Friday, February 22, 2013

Shays' Rebellion

I mention this event quite a bit, but am amazed that it has been expunged from the US consciousness.  That's a shame because it is highly important to the development of the US as a nation.  There have been many rebellions both before and after US Independence, yet I would argue that this is one of the most important of them. In my opinion, it does emphasise that the War for American Independence was a civil war which left more issues unresolved than it solved. It also highlights the fact that the US is a rather belligerent nation that there are frequent insurrections and people who feel this is somehow a right.

Only three years after the American Revolution ended, thousands of Massachusetts citizens took up arms against their new state government. The rebellion started on August 29, 1786. It was precipitated by several factors: financial difficulties brought about by a post-war economic depression, a credit squeeze caused by a lack of hard currency, and fiscally harsh government policies instituted in 1785 to solve the state's debt problems. Protesters, including many war veterans, shut down county courts in the later months of 1786 to stop the judicial hearings for tax and debt collection. The protesters became radicalized against the state government following the arrests of some of their leaders, and began to organize an armed force. The rebellion took place in a political climate where reform of the country's governing document, the Articles of Confederation, was widely seen as necessary.

Shays' Rebellion was the main impetus for the adoption of the US Constitution.  In fact, the rebellion hadn't been quelled (resistance continued until June 1787) when the Constitutional Convention began in Philadelphia (May 1787)!

This is why the Constitution makes it clear that its purposes is "insure domestic Tranquility, provide for the common defence, promote the general Welfare".   Also, it makes clear that the role of the militia is "execute the Laws of the Union, suppress Insurrections and repel Invasions" (Article I, Section 8, Clause 15) and that waging war on the US is Treason (Article III, Section iii).  Article IV, Section 4 talks about "domestic violence".  All these refer to Shays' Rebellion.

Anyway, the best resource for this event on the internet is found here.  It is a site run by Springfield Technical Community College (fitting as this was the location of the main "battle").  Although, I do wish they would update and fill in the gaps on the site since a lot of important essays have yet to be written.  It is an interesting site to explore.

And maybe if enough people ask, they will fill in the gaps on this incredible resource.


  1. Laci, is it possible that a Right to Civilian Disarmament can be derived fro the language in the preamble (of the U.S. Constitution) sanctioning as the duty of Government to "ensure domestic tranquility", "promote the general welfare", "provide for the common defense"? If there exists such a Right to Disarmament of the mere citizen as expressed by the constitution, does congress bear the responsibility to adopt prohibitive statutes concerning the proliferation and possession by mere civilians, who do not convey public authority, are not entrusted with the safety of the populace, and not endowed with coercive power (therefore requiring the use of arms) over other subjects.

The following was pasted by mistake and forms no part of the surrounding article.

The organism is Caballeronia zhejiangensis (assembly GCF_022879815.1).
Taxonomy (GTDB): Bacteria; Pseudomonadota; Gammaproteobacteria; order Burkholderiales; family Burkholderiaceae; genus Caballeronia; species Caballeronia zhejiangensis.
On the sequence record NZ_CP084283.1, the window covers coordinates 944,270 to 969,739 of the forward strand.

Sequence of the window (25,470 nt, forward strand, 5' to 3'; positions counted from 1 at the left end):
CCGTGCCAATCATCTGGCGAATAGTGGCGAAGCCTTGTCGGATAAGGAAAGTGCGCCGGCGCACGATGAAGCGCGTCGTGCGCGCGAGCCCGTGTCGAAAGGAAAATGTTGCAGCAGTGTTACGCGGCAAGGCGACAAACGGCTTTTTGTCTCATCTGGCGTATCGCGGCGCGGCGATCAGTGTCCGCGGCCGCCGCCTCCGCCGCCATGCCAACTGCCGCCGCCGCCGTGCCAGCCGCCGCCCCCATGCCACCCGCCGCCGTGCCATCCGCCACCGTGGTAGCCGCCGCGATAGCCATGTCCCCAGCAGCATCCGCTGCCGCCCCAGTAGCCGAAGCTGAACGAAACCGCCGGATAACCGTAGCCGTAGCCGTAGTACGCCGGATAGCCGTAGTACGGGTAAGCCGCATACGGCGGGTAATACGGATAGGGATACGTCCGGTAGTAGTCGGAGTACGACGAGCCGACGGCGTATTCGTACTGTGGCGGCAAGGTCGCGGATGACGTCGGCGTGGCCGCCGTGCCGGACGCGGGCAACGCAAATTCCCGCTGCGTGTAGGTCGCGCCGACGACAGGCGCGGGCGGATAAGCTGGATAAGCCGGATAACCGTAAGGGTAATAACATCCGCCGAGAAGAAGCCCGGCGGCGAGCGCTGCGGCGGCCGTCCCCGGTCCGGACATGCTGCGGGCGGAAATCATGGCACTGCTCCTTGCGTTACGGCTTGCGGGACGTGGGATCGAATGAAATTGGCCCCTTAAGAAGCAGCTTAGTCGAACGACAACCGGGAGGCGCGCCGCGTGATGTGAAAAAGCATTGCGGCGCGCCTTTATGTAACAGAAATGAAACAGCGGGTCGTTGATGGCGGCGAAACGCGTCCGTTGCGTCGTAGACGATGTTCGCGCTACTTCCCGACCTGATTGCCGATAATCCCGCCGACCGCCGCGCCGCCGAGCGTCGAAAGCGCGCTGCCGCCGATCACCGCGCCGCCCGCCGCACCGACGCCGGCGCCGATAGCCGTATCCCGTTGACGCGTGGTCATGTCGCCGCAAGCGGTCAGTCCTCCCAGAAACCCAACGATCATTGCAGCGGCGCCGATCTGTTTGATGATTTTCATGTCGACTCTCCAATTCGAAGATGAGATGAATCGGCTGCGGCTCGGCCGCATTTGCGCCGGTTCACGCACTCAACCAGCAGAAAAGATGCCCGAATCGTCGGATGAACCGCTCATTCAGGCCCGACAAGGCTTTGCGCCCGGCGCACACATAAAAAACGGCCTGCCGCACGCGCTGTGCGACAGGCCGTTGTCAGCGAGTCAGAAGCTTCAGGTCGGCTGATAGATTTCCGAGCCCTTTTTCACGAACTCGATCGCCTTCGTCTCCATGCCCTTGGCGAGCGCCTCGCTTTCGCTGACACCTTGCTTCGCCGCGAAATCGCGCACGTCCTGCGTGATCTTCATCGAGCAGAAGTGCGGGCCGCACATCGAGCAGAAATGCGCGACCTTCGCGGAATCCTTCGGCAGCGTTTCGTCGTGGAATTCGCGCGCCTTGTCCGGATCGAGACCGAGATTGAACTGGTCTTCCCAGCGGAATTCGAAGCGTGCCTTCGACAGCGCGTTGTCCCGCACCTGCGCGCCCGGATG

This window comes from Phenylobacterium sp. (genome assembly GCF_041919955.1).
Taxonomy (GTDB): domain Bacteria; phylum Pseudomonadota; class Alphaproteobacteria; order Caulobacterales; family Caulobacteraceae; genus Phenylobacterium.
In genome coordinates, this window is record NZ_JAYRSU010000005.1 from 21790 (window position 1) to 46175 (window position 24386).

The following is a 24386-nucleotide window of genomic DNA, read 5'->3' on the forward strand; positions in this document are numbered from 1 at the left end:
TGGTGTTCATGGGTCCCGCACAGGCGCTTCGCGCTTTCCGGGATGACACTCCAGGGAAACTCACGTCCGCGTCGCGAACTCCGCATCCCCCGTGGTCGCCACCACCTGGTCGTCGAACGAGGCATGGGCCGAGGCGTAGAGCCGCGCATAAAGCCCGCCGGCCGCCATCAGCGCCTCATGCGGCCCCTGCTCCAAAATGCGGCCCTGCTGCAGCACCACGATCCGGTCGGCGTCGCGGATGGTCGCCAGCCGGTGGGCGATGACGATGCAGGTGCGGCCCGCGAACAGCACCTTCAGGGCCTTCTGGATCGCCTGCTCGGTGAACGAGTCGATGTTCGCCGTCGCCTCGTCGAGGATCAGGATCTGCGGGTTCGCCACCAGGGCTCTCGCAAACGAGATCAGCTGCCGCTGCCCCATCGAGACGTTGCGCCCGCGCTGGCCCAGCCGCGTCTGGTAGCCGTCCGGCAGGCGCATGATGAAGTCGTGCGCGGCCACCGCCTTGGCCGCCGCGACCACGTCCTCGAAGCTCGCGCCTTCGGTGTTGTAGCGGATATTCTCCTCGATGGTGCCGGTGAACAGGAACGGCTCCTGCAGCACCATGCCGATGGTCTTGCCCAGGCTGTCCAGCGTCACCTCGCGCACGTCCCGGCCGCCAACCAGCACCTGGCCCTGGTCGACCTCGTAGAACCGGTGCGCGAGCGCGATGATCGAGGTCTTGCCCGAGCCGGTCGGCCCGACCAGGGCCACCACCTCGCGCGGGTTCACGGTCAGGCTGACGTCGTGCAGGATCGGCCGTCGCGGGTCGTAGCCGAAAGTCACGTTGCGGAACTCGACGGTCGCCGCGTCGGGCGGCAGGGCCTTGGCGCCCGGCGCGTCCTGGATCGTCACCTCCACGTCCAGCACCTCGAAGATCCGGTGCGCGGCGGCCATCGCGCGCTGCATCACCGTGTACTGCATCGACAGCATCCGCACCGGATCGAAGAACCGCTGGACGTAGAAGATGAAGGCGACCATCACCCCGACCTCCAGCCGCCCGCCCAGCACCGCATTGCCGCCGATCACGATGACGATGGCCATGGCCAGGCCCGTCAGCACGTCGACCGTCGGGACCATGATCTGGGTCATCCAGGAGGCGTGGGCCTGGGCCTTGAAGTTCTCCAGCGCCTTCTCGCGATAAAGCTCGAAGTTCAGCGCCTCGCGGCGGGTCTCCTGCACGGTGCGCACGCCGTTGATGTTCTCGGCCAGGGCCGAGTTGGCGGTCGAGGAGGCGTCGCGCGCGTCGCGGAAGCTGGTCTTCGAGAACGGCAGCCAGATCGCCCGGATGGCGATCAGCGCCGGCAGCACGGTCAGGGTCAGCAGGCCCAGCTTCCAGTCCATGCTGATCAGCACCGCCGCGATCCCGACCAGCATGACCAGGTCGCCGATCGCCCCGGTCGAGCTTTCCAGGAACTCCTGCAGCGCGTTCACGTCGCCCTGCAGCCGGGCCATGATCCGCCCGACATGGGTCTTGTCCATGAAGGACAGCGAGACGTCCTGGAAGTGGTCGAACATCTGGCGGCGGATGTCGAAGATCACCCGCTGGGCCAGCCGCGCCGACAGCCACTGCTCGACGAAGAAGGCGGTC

As the opinion given in District of Columbia v. Heller is strictly a contextual interpretation of United States v. Miller, I believe that Miller can be interpreted to endow a collective State "Militia" with all arms within U.S. borders, (although it has been chosen to interpret this section to bear a different context) and therefore sanction all weapons on U.S. soil as some form of State property, to be appropriated for official use by non-individual entities.

    Therefore is is foreseeable that the common subject has absolutely no right to control or proliferate any form of weapon. However the State, bears the compelling duty to disarm it's subjects, and such persons who are subject to the rule of law do however implicitly possess a right to be disarmed. State actors are endowed with coercive power, while mere citizens are not. In order to create a civilized society, where the mighty are not free to exploit the weak, as well as maintain the rule of law, we have traded individual self-defense for the benefit of a professional police force. The mere subject of a State (in this case the U.S.) has no reasonable claim of a "right" to "keep and bear" certain arms, the form of arms which may be lawfully possessed or the manner or place in which such arms are may lawfully used, dependent on the current prevailing interpretation of the (falsely) perceived right. Such a right (as it is claimed) being endowed to the mere person, by the current U.S. constitution, would contradict a (rather fundamental) right to civilian disarmament, which may be derived from the provisions of the preamble which specifically establish the obligation of the State to "ensure domestic tranquility" (therefore requiring a disarmed citizenry) and to "provide for the common defense" which requires State actors to have a monopoly on the lawful use of coercive power